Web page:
Twilight Portrait

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Bent coppers scour the dismal Russian highways for prostitutes to rape and discard in the gutter, but encounter a glitch in their failsafe system when they pick up Dykhovichnaya’s Marina, a damaged, upper crust social worker. Recalling Andrea Arnold’s ‘Red Road’, not only in its unremittingly bleak exploration of urban poverty but in its central conceit of a woman seeking psychological revenge on the man who sexually assaulted her, Nikonova’s provocative and impeccably performed film suffers from having played all its aces in the opening two acts. Some of the miniature set pieces are bound by cliché, such as a standard drunken dinner-party explosion, and Marina’s method of annoying her now-tamed cop attacker by cooing sweet nothings into his ear during sex. Yet, the film still works as a lacerating review of societal divisions and grotesque moral decline in contemporary Russia.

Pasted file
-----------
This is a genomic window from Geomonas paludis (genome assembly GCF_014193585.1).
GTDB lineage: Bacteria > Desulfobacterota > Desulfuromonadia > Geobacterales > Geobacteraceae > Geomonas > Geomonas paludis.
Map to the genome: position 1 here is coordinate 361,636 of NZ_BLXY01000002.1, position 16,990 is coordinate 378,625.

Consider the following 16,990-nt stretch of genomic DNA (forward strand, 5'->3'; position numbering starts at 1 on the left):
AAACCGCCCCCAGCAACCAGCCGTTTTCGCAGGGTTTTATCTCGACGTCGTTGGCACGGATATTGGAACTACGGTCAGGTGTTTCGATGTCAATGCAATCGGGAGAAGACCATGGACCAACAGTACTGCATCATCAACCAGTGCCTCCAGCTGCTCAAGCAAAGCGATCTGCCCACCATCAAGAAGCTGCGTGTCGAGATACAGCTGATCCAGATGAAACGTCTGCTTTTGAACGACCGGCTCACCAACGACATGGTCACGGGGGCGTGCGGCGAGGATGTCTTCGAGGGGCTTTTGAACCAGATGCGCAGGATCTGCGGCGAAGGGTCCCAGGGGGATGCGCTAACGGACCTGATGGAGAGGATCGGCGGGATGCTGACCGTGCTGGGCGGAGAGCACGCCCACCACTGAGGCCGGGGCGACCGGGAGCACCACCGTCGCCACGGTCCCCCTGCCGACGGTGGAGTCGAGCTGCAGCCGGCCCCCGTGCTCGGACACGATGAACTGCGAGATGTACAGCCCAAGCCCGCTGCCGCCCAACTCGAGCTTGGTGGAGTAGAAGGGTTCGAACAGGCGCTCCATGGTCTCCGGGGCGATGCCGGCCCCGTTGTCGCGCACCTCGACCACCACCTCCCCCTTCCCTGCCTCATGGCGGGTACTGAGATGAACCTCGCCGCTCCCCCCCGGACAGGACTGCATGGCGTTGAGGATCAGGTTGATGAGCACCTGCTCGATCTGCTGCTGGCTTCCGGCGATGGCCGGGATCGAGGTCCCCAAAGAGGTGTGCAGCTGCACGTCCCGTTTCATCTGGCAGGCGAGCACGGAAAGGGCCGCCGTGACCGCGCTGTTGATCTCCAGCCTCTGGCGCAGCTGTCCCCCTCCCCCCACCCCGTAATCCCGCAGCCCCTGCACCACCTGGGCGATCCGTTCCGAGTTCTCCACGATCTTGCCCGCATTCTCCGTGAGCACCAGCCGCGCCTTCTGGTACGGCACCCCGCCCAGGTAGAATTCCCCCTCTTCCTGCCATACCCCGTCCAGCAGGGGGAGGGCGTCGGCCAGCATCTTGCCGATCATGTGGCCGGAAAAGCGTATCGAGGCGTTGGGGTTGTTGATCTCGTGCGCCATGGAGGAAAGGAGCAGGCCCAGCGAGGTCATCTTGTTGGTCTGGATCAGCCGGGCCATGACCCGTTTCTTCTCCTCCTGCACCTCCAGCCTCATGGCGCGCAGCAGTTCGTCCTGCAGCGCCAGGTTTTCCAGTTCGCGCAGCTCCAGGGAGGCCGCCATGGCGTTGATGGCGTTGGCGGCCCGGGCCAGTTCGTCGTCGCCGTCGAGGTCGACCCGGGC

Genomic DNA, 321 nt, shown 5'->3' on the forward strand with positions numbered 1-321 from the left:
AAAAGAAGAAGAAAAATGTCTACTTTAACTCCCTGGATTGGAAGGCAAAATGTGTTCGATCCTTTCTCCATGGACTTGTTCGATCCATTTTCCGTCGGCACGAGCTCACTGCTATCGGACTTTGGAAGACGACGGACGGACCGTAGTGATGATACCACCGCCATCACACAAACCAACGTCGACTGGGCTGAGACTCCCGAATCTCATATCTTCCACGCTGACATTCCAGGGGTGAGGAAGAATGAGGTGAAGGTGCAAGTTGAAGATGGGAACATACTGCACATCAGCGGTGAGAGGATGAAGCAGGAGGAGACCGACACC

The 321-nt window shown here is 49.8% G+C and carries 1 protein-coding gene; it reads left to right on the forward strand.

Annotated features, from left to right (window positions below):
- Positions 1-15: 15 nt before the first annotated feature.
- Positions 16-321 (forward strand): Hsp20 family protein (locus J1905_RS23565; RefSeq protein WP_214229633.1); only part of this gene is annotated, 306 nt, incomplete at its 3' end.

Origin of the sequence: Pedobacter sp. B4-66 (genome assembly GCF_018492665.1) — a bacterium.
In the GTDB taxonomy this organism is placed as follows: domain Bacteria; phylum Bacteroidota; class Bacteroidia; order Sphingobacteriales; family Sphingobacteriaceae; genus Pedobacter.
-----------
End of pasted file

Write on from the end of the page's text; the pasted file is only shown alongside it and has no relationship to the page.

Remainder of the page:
By: Dave Calhoun

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